Perry Link: In China in the 1980s, the word renquan (“human rights”) was extremely “sensitive.” Few dared even to utter it in public, let alone to champion the concept. Now, nearly three decades later, even people at the lowest levels of society demand their rights. No one brought about this dramatic change single-handedly, but arguably no one did more to get it started than Fang Lizhi, the Chinese astrophysicist, activist, and dissident, who died a year ago. We were friends for many years; here are eight of my favorite memories of him.
Photo of Fang Lizhi by Forrest Anderson/Getty Images
DEAR PHILIP. “Thank God for boozy godfathers”
you wrote in our guest-book, which was flattering:
though I’ve reached the years when discretion
calls for a yearly medical check-up,
who am I to avouch for a Christian
baby, far less offer ghostly platitudes
to a young man? In yester times it
was different: the old could be helpful
when they could nicely envisage the future
as a nameable settled landscape their children
would make the same sense of as they did,
laughing and weeping at the same stories.
This poem from 1969 was dedicated to Philip Spender, nephew of the poet Stephen Spender, a close friend of Auden’s.
Read more from Auden as we celebrate National Poetry Month
For the first time, a former head of state is being tried for genocide in the courts of his own country. The trial of General Efraín Ríos Montt, who served as president of Guatemala from the time he seized power in a military coup in March 1982 until he was forced out in another military coup in August 1983, began on March 19 in Guatemala City. The prosecutor alleged that Ríos Montt and Rodriguez Sanchez, his chief of intelligence, were responsible for the killing of 1,771 Ixils—one of Guatemala’s twenty-two distinct indigenous peoples—and the forced displacement of another 29,000, many them tortured or sexually abused by the army.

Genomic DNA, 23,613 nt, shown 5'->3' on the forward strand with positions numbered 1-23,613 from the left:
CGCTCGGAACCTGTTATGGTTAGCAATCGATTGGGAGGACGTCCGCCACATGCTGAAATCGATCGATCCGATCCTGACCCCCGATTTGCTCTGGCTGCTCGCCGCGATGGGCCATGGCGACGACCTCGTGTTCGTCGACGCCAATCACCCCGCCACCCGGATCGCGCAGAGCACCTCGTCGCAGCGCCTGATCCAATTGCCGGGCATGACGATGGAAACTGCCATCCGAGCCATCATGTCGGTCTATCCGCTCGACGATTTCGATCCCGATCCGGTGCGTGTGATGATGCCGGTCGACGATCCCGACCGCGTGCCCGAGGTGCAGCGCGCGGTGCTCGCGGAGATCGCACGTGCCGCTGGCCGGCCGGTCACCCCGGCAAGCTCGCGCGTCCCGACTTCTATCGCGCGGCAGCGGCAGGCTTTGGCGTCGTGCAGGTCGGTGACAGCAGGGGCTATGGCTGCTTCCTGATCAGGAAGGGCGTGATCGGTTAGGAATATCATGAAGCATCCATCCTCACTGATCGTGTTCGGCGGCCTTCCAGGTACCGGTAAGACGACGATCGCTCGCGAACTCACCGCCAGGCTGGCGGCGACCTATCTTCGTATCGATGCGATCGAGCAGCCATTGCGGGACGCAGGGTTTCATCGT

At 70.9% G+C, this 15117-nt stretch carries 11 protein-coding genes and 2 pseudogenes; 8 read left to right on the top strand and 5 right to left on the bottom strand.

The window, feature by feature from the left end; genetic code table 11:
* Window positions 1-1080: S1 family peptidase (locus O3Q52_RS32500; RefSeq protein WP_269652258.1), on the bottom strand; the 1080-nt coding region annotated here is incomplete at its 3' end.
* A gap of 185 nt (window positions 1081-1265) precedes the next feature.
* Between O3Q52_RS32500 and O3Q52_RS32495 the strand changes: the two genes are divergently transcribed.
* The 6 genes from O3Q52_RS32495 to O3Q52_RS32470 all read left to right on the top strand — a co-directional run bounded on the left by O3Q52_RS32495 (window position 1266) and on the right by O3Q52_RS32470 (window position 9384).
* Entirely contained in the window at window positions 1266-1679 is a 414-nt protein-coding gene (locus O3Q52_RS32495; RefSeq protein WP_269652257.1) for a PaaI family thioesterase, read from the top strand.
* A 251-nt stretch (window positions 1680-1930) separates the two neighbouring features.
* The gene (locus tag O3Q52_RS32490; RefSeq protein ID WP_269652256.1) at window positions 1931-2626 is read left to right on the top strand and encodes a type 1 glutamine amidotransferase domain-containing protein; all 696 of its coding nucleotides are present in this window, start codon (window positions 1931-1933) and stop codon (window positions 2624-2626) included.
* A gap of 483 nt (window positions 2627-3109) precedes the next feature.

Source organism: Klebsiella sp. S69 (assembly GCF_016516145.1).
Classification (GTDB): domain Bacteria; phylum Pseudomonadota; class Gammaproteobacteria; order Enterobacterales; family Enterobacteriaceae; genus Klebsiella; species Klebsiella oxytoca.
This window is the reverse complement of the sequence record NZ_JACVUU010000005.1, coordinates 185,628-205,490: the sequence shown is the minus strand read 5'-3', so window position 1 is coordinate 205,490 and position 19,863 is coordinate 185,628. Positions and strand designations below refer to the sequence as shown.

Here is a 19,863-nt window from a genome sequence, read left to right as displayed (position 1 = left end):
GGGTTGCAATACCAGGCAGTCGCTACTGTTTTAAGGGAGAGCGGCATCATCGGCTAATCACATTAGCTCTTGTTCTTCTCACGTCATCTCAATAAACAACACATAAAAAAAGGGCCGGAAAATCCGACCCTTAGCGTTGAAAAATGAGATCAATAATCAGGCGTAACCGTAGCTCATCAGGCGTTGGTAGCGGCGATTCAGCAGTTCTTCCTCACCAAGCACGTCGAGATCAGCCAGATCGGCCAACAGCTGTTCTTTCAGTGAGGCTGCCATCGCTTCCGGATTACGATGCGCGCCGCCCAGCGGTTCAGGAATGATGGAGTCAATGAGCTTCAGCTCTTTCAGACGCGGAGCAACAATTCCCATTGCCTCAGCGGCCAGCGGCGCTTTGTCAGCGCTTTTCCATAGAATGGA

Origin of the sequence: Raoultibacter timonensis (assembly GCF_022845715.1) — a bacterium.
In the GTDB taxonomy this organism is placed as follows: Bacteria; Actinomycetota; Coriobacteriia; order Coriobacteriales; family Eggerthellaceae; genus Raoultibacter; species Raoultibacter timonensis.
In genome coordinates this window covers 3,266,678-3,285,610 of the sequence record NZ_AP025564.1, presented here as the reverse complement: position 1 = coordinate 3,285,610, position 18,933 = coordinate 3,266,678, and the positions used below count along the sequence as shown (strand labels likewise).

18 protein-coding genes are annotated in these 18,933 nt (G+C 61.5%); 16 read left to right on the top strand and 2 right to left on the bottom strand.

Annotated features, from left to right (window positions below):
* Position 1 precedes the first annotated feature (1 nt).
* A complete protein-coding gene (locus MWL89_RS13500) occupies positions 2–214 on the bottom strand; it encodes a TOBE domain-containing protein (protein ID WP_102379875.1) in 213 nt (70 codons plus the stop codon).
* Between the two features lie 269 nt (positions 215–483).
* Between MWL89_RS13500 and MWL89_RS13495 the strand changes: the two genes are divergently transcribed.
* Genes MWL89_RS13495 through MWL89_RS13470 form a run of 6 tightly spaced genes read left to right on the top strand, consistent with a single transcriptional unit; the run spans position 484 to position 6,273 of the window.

Reckoning with Genocide By Aryeh Neier
Photo: General Efraín Ríos Montt (center) announcing his military coup, Guatemala City, March 23, 1982 (Bettman/Corbis)
“At the age of twenty, Jacques Derrida took the entrance exams for the prestigious École Normale Supérieure a second time, having failed, as many students do, in his first attempt the previous year. Fueled by amphetamines after a sleepless week, he choked on the written portion and turned in a blank sheet of paper.”
Emily Eakin reviews a new biography that traces Derrida’s lifelong sense of exclusion and his complicated relation to first French and then American academics.
Photo: Jacques Derrida at the Sorbonne, June, 1979 (Martine Franck/Magnum Photos)
Through glass window pane
Up a modern office block
I saw, two floors below, on wide-jutting
Concrete canopy a mango seedling newly sprouted
Purple, two-leafed, standing on its burst
Black yolk. It waved brightly to sun and wind
Between rains—daily regaling itself
On seed-yams, prodigally.
For how long?
How long the happy waving
From precipice of rainswept sarcophagus?
How long the feast on remnant flour
At pot bottom?
Perhaps like the widow
Of infinite faith it stood in wait
For the holy man of the forest, shaggy-haired
Powered for eternal replenishment.